Think about it — if you are a farmer who raises cows and you can double your production you'll quickly be able to buy out your neighbors and/or underprice them to drive them out of business. All you have to do is instrument your cows and tie them to the system Microsoft showcased.
However, their point was that with cloud services this capability is quickly being made available to smaller farmers who can then subscribe to services that do the analysis for them and they don't have to incur the massive upfront technology costs that only large farms can afford.
Reactor space: Microsoft's rebirth
Machine learning is when machines use AI techniques to train themselves. You typically see this concept in slides and maybe being used by very large wealthy companies. The core technology isn't cheap, but provided as a subscription you get similar economies of scale and the benefits then pass to far smaller companies.
One of the firms on Microsoft's stage was eSmart, a startup firm with 40 members that has rapidly increased their revenue into the millions in the Smart Power Grid market, a segment normally dominated by huge firms, through the use of cloud capabilities that weren't available to small firms until recently. Apparently, Microsoft is revisiting the opportunity that created them because they then announced Reactor Space.
Reactor Space is Microsoft now fully embracing this idea of driving otherwise expensive technology down into companies that may only have one employee, the poor sap trying to build something. Not just down, but out as this effort will be in 26 cities in the U.S. It is their effort to get into the 'maker' movement and enable the little guy. Because often it is the little guys that can do the most innovating, because no one told them they couldn't do something amazing.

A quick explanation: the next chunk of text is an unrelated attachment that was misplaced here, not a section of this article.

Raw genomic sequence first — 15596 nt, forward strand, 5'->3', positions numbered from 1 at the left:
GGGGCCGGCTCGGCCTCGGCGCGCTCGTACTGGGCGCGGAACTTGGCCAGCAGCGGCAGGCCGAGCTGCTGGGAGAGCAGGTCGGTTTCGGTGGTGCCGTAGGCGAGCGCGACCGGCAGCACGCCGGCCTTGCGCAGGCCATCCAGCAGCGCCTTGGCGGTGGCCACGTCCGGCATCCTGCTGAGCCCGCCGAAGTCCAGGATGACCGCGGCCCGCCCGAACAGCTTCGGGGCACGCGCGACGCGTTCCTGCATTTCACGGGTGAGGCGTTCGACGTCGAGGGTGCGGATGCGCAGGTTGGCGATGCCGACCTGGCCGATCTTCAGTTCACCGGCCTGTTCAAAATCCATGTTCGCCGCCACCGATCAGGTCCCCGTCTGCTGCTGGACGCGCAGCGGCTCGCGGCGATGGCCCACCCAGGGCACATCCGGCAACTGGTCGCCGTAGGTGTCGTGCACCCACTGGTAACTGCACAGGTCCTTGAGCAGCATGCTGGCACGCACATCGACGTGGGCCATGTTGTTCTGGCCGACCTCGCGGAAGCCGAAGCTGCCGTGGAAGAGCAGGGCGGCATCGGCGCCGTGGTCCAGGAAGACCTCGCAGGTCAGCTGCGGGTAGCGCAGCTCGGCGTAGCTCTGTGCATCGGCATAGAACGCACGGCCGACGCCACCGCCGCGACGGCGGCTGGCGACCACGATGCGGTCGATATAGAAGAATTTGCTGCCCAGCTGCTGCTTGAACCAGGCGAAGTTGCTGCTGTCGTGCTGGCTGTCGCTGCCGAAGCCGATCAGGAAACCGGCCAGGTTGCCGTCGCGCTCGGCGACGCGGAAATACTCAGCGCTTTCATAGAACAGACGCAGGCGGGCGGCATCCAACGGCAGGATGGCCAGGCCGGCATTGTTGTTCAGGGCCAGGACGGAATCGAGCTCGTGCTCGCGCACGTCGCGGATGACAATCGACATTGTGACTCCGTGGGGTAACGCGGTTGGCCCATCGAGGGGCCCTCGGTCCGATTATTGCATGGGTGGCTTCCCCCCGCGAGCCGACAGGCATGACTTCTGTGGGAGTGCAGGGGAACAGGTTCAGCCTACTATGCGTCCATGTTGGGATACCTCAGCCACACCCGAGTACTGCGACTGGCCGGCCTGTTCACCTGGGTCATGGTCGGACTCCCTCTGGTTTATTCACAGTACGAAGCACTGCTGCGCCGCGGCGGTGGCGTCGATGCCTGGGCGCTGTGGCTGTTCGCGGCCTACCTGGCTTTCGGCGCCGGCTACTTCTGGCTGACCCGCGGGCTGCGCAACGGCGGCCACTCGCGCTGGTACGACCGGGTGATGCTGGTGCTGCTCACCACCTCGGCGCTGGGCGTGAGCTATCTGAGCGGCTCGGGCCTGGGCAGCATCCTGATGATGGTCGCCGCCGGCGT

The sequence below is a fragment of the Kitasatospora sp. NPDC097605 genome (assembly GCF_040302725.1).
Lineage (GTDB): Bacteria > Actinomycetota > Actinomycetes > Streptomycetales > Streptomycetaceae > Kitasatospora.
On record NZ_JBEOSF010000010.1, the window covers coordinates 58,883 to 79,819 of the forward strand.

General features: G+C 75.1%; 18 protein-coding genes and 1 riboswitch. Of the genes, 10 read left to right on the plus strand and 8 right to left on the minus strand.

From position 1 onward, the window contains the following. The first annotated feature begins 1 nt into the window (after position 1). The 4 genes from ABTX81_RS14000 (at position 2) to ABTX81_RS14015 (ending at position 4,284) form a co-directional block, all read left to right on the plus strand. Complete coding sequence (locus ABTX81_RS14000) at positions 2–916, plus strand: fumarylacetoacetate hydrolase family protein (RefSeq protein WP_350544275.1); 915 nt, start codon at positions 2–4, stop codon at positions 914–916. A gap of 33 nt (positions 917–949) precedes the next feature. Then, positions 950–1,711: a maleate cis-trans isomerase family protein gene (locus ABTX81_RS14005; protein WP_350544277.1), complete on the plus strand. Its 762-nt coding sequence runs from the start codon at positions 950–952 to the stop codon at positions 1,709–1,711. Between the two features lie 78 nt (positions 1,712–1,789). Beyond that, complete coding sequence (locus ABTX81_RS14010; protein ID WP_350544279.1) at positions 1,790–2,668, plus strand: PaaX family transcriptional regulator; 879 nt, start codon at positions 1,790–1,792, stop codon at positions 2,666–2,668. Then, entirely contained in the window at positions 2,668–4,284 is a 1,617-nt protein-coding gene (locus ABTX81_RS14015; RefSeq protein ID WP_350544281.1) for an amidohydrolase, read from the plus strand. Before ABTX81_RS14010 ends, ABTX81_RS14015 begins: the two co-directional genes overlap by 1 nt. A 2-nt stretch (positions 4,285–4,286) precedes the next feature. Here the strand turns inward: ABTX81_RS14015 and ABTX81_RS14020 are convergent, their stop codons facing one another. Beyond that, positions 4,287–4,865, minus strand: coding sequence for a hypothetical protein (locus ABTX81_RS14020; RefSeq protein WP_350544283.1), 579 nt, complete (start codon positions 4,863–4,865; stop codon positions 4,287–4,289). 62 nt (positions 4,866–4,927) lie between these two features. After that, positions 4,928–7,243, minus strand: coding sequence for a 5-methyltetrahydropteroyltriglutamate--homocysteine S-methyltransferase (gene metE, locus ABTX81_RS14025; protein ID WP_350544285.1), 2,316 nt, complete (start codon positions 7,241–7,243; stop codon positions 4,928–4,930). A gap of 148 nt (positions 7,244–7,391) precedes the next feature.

The most powerful thing at Microsoft Build
There were a lot of powerful things at Microsoft Build this year. The Intelligent Cloud effort, Office becoming a platform again, and, of course, Windows 10. However I think the most powerful thing was likely Reactor Space.
When Microsoft was formed, it was formed around the little guy. At the beginning it was the antithesis of huge companies that couldn't talk to the little guy like IBM. Then for some sad reason they spent decades trying to be IBM and lost themselves as a result. Reactor Space is indicative of their effort to go back to their roots, in fact I think all of Build is about getting back to Microsoft's roots, and those roots are enabling the developer with the small guy taking center stage again.
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